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There are plenty of apps and services out there that use complicated algorithms to try and figure out what you might like. These might dive into your past browsing, buying or viewing habits, or they might rely on the crowd, recommending things based on what you have in common with other users. But the team at Side, which consists of three Harvard sophomores — Nithin Tumma, James Ruben, and Neel Patel — is taking a different approach to recommendations.

side-ios-app

Instead of relying solely on computers, Side also takes input from those who know your personality better than anyone: your friends.

When you jump into the Side iOS app for the first time, you’re asked to connect with your Facebook account. This allows the app to access your list of friends so you can begin answering questions about them. Once you’re all set up, you’re dropped into the app’s home tab, where you’re asked to make choices for someone based on their personality. For example, a question about a friend of mine asked which movie she would star in: The Dark Knight or The Ring? Or another: It’s 1AM, what is this friend up to? Under that question, photos of a person partying in a club, and another photo of people racing in shopping carts.

Making decisions like these can help Side get a sense of what that person is like. And, when people sign into the app and answer questions about you, Side can begin to understand what kind of person you are. It’s another layer of the onion known as your personality, and while it isn’t a foolproof way to nail it down, it’s at least bringing a bit more into the equation than, say, Netflix does with its viewing recommendations.

But figuring out someone’s personality type alone isn’t all that special if you’re not going to do anything with it. Fortunately, Side has you covered there. Once you’ve answered questions about others and others have answered questions about you, the app can begin to show its true purpose, which is not as a silly question/answer game but as a recommendation engine. Once the app feels it has enough on you to make a recommendation, you’ll receive it under the “Insights for Me” section of your profile. It could recommend, for example, that you try zip-lining through a Costa Rican rain forest.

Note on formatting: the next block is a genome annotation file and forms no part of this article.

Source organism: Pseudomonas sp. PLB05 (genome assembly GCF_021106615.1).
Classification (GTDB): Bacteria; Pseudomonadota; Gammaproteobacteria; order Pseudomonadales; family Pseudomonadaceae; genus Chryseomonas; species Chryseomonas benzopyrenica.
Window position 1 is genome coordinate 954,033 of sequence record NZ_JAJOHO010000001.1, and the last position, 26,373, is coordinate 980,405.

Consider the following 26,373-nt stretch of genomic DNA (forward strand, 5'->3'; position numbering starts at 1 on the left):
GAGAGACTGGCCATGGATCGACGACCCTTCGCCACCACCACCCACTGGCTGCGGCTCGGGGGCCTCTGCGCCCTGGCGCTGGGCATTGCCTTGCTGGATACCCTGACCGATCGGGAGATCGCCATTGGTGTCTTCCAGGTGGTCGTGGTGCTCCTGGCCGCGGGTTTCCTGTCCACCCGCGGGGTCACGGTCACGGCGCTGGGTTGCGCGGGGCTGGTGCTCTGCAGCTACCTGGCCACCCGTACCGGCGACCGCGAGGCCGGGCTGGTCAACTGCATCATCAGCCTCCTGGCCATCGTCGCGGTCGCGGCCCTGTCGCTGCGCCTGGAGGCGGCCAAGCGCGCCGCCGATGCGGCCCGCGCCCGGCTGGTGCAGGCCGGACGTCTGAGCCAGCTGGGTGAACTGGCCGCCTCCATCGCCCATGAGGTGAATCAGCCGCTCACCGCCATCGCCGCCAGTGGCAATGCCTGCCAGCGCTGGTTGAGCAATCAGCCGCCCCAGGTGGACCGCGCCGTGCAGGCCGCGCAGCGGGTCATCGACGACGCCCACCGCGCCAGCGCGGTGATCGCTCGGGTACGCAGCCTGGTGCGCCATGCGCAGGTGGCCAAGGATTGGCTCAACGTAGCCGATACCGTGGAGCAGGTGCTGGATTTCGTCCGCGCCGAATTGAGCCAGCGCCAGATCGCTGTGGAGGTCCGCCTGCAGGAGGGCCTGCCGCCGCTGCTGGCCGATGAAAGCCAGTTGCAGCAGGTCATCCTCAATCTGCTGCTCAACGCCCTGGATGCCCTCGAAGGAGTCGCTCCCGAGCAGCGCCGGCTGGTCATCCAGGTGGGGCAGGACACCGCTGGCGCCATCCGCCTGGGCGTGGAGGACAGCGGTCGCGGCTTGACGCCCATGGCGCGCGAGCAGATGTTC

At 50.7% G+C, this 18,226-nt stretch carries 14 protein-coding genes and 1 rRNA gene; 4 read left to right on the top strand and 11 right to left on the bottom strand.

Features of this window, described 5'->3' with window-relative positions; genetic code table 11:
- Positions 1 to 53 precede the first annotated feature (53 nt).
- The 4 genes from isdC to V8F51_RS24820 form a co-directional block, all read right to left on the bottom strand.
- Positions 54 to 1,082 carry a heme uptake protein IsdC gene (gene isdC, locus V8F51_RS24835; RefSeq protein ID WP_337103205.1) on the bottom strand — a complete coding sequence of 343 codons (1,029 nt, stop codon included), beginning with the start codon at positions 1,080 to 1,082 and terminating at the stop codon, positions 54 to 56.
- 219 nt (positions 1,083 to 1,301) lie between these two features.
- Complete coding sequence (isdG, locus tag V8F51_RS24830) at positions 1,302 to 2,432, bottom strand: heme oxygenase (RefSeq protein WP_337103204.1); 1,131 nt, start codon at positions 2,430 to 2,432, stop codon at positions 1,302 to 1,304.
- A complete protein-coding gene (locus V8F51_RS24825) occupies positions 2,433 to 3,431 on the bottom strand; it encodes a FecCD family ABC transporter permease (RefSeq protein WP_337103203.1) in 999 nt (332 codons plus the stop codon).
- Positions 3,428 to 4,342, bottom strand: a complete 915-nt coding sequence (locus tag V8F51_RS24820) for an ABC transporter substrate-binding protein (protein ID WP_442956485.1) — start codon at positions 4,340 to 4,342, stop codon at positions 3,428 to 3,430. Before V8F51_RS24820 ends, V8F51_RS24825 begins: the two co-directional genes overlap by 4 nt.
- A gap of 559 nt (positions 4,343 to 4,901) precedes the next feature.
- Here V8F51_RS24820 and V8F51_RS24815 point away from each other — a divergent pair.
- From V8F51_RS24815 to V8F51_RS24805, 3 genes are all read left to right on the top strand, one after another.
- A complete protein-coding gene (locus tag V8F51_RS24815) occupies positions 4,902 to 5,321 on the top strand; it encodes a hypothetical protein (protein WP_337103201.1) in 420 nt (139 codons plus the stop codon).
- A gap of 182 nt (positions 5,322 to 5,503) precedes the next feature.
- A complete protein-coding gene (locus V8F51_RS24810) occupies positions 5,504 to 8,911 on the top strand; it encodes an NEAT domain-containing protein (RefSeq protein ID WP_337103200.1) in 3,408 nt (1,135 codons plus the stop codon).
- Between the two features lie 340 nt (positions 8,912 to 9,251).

It’s actually not all that clear what Side’s focus is going to be as far as recommendations go. Adventures? Food? Movies? Perhaps this is deliberately foggy. By not mentioning a particular concentration, the door is left open for just about any category. The only downside to that approach is that people aren’t really sure what to expect, and when an app is also its own little social network of sorts, most people aren’t willing to invest themselves blindly before having an idea of what they’ll get in return.

If you think you can rope some friends into downloading the app and joining in with you, Side could be a worthy addition to your iPhone’s app library. If your friends aren’t interested, or for some sad reason they don’t exist, you can also download the app and answer questions about yourself to trigger some recommendations. But if you have no desire to play the personality game with yourself and you’re not the experimental type, this early version of Side is one to pass on. It’s definitely an app to keep an eye on, though, especially as the small team — which designed a gorgeous app despite starting out with zero iOS development experience — finds its stride.

You can nab the Side app for iOS in the App Store today. Android users are out of luck at this point, but the team behind Side says that a version for Google’s OS will arrive in the future.


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